Today marks the 16th anniversary of the passing of nationally beloved humor columnist and best-selling author Erma Bombeck, a household name for her witty and poignant insights into American family life during the 1960s-1980s. Yesterday wrapped up the biannual writers’ workshop held in her name.
“Erma wrote about real life, the kind of life most of us live every day, not the cartoons and fantasies that populate so much of our entertainment media,” says Matthew Dewald, workshop director.
The University of Dayton’s National Alumni Association sponsors the biannual Erma Bombeck Writers’ Workshop, the only one in the United States devoted to human interest and humor writing. Registration for the workshop, which attracts hundreds of aspiring and professional writers from around the United States and Canada, sold out the first week it was open. So, writers interested in 2014 are advised to visit humorwriters.org.
Bombeck was born in Bellbrook in 1927 and grew up in a working-class family in Dayton. She attended University of Dayton and began writing for the Kettering-Oakwood Times in 1964 and the Dayton Journal Herald in 1965. After just three weeks at the Dayton newspaper, Bombeck’s column, At Wit’s End, was picked up for syndication.
In many ways, Bombeck’s and (Manning) Marable’s literary and personal lives couldn’t have been more different. Yet, both grew up in and were, in part, shaped by their experiences in Dayton.
— Sharon Short
Sharon Short is the author of the novel “My One Square Inch of Alaska,” to be published by Penguin Plume in February 2013, and the director of the Antioch Writers’ Workshop. Click here for the complete version of this Literary Life column.
Gina Barreca launched her publishing career with They Used to Call Me Snow White…But I Drifted: Women’s Strategic Use of Humor. University Press of New England is re-releasing the book with a new intro exploring the last two decades of women’s humor. Ms. Magazine calls Gina a “feminist humor maven” and Dave Barry grudgingly concedes she’s “Very, very funny. For a woman.”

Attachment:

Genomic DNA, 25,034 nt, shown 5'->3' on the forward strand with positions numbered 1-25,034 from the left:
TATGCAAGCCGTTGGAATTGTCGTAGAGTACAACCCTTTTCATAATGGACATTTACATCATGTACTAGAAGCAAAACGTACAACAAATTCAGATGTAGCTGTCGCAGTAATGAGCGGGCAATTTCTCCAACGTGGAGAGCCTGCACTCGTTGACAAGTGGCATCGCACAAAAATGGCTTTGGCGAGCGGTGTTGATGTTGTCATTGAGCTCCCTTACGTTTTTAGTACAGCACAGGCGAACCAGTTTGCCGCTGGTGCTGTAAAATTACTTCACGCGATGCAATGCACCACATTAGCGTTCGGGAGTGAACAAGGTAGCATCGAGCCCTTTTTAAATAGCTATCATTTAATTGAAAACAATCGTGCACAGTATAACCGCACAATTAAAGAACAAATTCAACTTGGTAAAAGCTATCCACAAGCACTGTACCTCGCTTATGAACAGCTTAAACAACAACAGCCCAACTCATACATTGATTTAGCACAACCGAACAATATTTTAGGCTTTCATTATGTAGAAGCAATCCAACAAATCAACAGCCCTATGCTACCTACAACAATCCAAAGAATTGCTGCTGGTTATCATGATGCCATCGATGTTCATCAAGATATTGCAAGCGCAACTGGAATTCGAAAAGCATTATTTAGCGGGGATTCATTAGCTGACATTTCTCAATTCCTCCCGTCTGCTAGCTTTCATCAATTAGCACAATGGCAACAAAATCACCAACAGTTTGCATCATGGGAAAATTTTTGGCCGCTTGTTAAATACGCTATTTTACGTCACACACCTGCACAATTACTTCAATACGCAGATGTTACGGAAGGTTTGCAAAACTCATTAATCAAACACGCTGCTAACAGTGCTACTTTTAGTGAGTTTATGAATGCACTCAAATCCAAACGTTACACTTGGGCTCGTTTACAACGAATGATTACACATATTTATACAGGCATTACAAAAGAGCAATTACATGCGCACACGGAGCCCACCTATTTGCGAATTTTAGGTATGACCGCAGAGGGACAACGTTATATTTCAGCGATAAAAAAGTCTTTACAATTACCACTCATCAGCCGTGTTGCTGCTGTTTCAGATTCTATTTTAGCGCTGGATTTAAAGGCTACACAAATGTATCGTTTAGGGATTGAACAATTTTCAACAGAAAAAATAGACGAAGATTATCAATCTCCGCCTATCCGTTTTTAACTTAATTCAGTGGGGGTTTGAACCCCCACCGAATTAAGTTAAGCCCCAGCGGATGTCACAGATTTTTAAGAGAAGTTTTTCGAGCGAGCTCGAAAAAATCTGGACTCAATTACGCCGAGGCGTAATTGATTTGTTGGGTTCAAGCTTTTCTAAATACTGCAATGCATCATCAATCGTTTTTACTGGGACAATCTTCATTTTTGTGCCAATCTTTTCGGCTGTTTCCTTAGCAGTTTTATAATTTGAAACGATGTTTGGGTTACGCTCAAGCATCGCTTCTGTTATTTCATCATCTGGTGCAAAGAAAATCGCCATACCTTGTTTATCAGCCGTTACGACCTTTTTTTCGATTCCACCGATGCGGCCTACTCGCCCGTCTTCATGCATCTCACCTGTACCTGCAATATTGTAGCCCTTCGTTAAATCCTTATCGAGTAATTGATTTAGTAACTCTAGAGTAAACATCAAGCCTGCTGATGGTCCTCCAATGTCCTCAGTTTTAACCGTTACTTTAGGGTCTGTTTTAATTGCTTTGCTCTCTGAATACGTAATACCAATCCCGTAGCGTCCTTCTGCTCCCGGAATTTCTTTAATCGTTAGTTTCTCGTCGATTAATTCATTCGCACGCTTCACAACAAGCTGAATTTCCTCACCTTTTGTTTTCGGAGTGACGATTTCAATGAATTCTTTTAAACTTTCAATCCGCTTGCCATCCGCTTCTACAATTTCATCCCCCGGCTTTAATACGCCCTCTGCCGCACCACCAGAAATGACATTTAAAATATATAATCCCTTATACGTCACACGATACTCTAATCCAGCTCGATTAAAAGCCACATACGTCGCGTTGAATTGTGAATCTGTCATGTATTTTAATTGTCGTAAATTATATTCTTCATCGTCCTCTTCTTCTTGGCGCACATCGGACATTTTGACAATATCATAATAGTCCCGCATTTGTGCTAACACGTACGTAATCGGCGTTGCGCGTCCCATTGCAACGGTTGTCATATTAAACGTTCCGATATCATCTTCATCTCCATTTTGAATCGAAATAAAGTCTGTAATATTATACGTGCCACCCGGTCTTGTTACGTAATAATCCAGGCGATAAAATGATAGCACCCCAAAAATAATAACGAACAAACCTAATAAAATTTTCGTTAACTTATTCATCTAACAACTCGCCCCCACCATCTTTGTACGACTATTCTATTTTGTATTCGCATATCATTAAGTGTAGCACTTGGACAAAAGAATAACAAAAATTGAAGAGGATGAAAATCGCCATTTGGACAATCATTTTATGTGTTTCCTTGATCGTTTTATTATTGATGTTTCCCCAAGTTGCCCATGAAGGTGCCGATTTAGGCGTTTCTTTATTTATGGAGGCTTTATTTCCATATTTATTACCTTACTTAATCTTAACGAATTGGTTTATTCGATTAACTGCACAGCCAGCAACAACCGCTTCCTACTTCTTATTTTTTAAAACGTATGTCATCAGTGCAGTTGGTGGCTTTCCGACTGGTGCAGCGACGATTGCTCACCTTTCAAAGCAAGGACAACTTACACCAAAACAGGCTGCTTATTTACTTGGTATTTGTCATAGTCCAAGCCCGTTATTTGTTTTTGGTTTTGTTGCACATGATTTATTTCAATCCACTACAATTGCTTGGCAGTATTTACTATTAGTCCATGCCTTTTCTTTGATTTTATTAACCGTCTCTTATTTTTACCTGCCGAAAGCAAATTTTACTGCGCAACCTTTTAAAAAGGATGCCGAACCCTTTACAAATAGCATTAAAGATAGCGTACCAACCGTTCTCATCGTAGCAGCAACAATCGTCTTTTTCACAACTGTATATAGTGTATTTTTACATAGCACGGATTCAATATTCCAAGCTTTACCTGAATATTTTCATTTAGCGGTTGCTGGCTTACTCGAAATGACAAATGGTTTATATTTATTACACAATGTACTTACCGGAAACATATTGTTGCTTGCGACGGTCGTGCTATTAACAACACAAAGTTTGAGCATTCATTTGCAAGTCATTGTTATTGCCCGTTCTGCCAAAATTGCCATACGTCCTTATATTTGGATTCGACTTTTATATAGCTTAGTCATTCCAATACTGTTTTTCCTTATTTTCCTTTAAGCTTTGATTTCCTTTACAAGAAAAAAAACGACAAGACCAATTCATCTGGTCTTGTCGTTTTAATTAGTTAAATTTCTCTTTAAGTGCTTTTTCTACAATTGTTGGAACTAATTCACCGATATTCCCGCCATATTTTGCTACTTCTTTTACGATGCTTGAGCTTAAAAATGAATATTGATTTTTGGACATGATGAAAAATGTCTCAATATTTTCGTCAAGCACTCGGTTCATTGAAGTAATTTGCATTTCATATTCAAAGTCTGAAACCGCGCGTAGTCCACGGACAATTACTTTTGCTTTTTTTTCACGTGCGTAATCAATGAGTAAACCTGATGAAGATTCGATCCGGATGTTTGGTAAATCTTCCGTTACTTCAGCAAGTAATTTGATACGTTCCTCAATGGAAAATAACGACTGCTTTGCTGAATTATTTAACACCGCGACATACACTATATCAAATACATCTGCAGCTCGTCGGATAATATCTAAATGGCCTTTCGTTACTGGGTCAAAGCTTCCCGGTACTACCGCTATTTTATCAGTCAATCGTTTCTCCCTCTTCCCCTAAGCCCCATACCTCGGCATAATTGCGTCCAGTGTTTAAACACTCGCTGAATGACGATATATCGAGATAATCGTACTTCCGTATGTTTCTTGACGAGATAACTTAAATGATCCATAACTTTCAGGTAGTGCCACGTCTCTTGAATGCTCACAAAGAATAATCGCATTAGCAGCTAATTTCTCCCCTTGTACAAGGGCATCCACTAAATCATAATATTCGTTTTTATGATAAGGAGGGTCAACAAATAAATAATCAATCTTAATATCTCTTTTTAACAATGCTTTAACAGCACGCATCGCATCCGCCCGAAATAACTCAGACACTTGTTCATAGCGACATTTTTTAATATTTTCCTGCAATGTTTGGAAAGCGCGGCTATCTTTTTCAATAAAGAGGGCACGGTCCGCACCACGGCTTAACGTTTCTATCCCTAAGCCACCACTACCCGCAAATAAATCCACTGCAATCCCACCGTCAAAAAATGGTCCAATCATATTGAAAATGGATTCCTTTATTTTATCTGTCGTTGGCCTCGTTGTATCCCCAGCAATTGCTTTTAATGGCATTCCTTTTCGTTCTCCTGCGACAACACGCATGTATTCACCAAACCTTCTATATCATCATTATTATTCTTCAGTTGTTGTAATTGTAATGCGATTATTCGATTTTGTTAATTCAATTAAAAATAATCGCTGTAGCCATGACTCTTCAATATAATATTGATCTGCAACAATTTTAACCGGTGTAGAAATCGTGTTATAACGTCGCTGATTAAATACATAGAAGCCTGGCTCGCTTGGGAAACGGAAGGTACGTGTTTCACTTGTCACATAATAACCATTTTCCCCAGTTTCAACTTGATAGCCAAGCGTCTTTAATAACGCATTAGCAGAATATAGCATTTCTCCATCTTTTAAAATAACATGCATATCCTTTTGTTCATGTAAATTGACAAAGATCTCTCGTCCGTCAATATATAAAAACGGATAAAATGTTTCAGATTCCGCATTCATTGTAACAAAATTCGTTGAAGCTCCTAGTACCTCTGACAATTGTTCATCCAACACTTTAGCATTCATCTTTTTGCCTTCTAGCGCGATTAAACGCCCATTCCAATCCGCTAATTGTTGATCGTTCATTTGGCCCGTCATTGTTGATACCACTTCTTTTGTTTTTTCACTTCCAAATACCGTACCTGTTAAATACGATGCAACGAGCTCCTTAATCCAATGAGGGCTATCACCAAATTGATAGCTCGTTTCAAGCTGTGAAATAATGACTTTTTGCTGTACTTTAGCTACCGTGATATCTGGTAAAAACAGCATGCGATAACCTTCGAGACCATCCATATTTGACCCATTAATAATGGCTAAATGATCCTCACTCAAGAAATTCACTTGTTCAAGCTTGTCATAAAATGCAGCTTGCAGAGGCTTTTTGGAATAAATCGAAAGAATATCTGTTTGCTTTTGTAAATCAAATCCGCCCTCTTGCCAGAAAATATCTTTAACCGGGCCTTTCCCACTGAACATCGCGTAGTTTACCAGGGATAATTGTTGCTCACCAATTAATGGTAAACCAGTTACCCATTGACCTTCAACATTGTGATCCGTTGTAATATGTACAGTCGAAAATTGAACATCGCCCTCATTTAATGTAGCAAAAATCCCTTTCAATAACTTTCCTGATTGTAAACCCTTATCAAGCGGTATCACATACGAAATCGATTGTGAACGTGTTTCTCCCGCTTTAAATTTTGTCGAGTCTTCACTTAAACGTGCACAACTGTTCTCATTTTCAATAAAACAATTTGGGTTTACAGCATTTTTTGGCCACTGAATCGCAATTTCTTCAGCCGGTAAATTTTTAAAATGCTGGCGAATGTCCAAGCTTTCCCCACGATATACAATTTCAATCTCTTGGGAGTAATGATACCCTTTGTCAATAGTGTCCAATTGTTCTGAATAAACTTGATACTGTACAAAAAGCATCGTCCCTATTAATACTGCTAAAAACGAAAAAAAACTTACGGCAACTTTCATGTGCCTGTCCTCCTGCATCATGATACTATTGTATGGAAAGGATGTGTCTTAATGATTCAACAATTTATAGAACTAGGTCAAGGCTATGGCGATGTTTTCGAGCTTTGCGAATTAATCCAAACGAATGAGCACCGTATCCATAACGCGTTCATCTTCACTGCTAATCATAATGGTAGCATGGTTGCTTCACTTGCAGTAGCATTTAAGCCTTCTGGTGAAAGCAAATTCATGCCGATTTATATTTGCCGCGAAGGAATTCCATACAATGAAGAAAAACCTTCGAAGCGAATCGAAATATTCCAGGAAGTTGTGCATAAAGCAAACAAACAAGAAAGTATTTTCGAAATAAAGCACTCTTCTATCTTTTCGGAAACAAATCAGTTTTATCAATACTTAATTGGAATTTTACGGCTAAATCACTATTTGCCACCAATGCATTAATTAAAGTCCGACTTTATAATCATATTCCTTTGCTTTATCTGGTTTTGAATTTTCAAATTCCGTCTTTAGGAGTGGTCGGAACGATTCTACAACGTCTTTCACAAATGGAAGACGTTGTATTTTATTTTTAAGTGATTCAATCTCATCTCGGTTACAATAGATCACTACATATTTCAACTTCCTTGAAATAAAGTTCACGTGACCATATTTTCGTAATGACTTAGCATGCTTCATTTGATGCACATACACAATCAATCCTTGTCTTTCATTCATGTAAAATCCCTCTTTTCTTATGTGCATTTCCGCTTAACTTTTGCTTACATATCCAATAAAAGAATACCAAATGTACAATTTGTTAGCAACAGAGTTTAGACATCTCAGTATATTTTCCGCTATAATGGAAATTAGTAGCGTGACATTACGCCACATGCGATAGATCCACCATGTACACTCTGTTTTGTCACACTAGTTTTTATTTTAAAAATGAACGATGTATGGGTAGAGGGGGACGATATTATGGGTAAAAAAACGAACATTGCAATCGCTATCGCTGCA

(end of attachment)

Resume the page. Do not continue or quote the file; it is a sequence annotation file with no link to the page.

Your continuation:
Three of Terri Spilman’s humorous essays have been published in Not Your Mother’s Book: On Being a Woman,” part of a new and edgy humor anthology series. “The workshop gave me invaluable experience and the confidence to officially label myself a “humor writer” and pursue outside publishing opportunities,” says the blogger from Carmel, Ind.
Jill Fales believes if you “can find joy between the lint and never ending stream of dirty socks, you can find joy everywhere, everyday.” She’s just published her first book, My Laundry Museum & Other Messy Gifts of Motherhood.
Bruce B. Smith, Connecticut father of three, has published a touching, inspirational and funny book on fatherhood and love, For What it’s Worth… Love, Dad: Things I always meant to tell you, if only we’d had the time.
Brad Ashton, who’s written for Grouch Marx, has condensed more than 50 years of scriptwriting and gag-writing experience into his newest book, The Job of a Laughtime: The Complete Comedy Writer. He offers nine simple lessons on creating your own comedy from gags to sitcoms.